Time Cat: Space And Time Cat EP [Album Review]

time-cat-space-cover Time Cat
Space And Time Cat EP
Self-Released [2013]

Fire Note Says: Akron’s Time Cat turns up
the blues rock on their new EP.

Album Review: I hate to scold a band, especially when it’s not all that deserved. After seeing this Akron blues duo perform live I had a lot of hopes for their debut EP, Space & Time Cat. Once Jeri Sapronetti and Sam Caler took to the stage it all seemed a bit like a cheeky novelty. “Oh, another Akron garage blues duo, that’s original.” But once Jeri took the stage, kicked off her shoes, strapped on that guitar, and strummed an up-tempo intro to one of their songs, I was hooked. The duo’s fuzzy guitar stompers; Jeri’s wah wah antics; Sam’s uncalled for-yet totally necessary-drum punishing solo; it all made for a great show. Their debut Space & Time Cat EP carries mild hints of this live ferocity, but it never seems to the get the full slather of energy that would make it one hell of a stand out.

Now, if I seem harsh, I’m not looking for a reinvention of the blues duo wheel. After playing together for nearly a year and a half, Time Cat really do have a special chemistry going on between them. The EP begins with “Get Close To You,” a seductive blues shuffle that morphs mid-song with an early Black Keys/Kimbrough inspired riff. With vocals loaded like a delta Joplin drawl, Jeri delivers another love song in the form of “Tomorrow Tomorrow.” With next tune “Boozled” they sound vaguely like The Kills—if The Kills were lovesick, warmer feeling, and had quite a bit less “mean side” to them—but there’s still fun to be had with the song. “Boozled” showcases a love that’s secretive and unsure. Affected by apple shine goggles, our antagonist has quite a drunken—and perhaps awkward—love for this girl. By the end of the song the conflict is still left unresolved as this love could be an embarrassing, drunken fling. Next track, “Cigarettes” is the exact definition of tip of the tongue, echoing many blues styles from the 50’s and beyond. Final track, “Victory” changes things up by adding a softly spoken piano to the mix. So while I do accuse Time Cat of being a mild studio duo, they do achieve a modest amount of tenderness that works towards the EP’s advantage.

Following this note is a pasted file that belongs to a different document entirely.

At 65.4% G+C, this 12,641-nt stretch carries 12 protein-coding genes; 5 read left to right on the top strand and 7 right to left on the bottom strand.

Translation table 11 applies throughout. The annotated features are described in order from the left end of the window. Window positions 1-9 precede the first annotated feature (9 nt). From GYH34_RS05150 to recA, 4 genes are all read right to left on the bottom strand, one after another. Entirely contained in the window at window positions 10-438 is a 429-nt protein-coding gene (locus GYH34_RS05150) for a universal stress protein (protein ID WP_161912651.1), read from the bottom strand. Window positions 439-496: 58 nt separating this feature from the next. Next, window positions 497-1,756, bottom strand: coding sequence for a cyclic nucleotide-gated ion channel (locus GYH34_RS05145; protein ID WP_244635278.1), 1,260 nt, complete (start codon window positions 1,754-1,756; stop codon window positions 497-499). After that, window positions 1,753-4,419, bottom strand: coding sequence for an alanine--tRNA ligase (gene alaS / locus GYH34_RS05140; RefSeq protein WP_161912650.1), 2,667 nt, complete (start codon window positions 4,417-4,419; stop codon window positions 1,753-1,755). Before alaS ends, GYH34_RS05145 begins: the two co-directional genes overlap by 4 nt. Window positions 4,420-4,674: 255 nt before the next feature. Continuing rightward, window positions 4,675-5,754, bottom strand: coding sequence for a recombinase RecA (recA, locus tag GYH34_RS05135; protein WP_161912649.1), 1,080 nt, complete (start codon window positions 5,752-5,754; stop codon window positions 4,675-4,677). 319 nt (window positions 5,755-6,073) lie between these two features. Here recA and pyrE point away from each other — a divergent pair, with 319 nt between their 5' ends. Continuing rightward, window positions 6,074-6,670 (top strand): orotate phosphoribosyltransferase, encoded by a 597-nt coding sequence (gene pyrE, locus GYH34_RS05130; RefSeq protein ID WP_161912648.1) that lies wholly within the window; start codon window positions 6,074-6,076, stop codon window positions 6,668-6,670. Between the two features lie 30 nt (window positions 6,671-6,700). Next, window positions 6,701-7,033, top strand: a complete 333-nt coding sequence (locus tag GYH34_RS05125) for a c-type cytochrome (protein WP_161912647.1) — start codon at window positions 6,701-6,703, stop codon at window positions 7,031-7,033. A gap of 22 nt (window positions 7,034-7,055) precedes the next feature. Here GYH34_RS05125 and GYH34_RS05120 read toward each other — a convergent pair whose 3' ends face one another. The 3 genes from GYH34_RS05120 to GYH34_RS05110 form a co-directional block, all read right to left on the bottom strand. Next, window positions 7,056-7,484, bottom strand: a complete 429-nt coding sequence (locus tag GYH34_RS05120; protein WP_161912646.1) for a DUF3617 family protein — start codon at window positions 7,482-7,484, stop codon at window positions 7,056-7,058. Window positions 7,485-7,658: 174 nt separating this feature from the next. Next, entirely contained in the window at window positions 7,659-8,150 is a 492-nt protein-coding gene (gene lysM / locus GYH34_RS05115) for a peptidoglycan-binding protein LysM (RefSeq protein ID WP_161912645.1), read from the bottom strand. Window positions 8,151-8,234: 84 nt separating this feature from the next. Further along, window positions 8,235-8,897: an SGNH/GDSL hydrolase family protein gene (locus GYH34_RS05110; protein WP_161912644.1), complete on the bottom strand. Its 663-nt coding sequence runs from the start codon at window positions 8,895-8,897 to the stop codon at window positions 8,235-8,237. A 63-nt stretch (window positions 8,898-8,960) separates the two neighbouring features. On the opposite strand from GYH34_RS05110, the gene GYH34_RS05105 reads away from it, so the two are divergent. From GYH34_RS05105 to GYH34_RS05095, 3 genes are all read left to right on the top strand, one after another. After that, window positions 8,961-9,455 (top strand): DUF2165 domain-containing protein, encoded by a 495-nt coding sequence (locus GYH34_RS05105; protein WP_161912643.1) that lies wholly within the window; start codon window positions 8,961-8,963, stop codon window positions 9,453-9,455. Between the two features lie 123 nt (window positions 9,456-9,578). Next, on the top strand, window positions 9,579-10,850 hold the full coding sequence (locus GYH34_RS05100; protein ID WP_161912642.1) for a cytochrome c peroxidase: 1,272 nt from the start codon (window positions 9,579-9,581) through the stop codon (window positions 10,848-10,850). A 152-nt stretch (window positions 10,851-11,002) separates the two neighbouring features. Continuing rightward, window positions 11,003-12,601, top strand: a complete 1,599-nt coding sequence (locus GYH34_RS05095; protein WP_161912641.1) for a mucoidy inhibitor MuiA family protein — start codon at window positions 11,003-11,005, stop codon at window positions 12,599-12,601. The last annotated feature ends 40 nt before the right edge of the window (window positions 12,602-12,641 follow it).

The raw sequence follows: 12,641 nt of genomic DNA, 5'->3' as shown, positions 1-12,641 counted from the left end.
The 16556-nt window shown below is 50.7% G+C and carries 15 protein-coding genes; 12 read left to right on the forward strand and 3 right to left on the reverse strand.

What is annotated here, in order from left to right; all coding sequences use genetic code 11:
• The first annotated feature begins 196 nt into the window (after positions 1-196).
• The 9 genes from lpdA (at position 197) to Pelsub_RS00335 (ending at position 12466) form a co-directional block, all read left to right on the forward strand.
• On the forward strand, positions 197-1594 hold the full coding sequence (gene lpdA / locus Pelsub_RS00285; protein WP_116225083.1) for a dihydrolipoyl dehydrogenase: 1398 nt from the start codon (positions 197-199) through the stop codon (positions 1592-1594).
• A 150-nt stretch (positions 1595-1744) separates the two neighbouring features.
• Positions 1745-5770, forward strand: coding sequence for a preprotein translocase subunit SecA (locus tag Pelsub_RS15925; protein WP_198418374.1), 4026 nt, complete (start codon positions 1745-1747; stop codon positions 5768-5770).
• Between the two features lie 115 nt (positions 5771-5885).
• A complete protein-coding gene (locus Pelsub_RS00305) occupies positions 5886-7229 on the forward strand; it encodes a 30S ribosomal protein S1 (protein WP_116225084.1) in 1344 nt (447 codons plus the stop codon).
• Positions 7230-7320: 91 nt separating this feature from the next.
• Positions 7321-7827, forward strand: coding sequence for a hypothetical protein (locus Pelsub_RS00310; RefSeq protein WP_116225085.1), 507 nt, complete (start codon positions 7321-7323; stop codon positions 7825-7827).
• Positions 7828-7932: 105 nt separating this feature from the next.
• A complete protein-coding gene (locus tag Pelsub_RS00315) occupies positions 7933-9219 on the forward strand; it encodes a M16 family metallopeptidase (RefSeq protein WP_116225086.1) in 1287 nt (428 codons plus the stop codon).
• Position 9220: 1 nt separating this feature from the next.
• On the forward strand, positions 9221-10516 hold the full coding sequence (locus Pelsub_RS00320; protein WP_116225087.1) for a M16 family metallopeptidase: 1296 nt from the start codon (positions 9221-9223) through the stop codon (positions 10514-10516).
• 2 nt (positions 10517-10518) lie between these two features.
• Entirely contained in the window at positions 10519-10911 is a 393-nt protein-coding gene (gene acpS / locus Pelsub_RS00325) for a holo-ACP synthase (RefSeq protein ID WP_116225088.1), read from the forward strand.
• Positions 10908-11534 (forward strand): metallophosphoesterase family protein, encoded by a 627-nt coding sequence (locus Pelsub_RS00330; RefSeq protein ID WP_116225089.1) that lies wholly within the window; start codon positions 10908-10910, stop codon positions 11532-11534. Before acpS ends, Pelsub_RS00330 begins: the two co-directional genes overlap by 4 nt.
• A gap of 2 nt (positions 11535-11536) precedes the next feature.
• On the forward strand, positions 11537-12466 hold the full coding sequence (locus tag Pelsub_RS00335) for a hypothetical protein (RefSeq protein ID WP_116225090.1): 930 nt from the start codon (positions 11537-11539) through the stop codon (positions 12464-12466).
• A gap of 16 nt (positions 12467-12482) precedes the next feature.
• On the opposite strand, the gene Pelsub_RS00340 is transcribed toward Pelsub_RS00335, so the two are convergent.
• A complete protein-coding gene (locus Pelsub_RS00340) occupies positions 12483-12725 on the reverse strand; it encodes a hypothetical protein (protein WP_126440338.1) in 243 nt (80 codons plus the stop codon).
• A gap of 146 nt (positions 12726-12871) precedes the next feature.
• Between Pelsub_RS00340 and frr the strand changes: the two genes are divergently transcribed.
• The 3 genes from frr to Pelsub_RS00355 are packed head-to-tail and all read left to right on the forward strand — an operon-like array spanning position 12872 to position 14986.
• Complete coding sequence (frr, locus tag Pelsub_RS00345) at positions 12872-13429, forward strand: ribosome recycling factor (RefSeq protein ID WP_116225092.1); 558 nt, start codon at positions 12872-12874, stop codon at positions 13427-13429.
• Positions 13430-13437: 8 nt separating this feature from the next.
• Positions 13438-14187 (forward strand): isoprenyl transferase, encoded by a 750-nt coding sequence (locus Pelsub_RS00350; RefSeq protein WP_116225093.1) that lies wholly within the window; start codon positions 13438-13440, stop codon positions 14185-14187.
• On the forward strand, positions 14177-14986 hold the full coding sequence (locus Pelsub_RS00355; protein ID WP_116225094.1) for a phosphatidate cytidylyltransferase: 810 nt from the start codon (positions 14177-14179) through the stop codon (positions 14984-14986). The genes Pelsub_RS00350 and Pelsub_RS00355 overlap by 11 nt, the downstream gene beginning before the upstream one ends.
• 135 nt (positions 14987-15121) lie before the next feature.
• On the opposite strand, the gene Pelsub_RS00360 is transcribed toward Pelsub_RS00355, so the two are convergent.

Space & Time Cat was a difficult album to score. If I could give this album a 3.25 I definitely would, but our scoring doesn’t work like that. So, in turn a strong three is deserved. Having played together for about a year and a half Time Cat still coax an impressive performance with Space & Time Cat, but holding back on their gritty, boot stompin’ improvisational prowess just seemed to hurt them in the long run. Don’t give up on Time Cat, though, because if they’re saving the booze-fuelled bar brawlin’ blues for their next work, then that is more than enough to get excited about.

Key Tracks: “Get Close To You”, “Cigarettes”, “Victory”

Artists With Similar Fire: Crushed Out / The Black Keys / Lee Bains III & The Glory Fires

Time Cat Website
Time Cat Facebook

-Reviewed by Christopher Tahy

Christopher Tahy
Latest posts by Christopher Tahy (see all)

Leave a Comment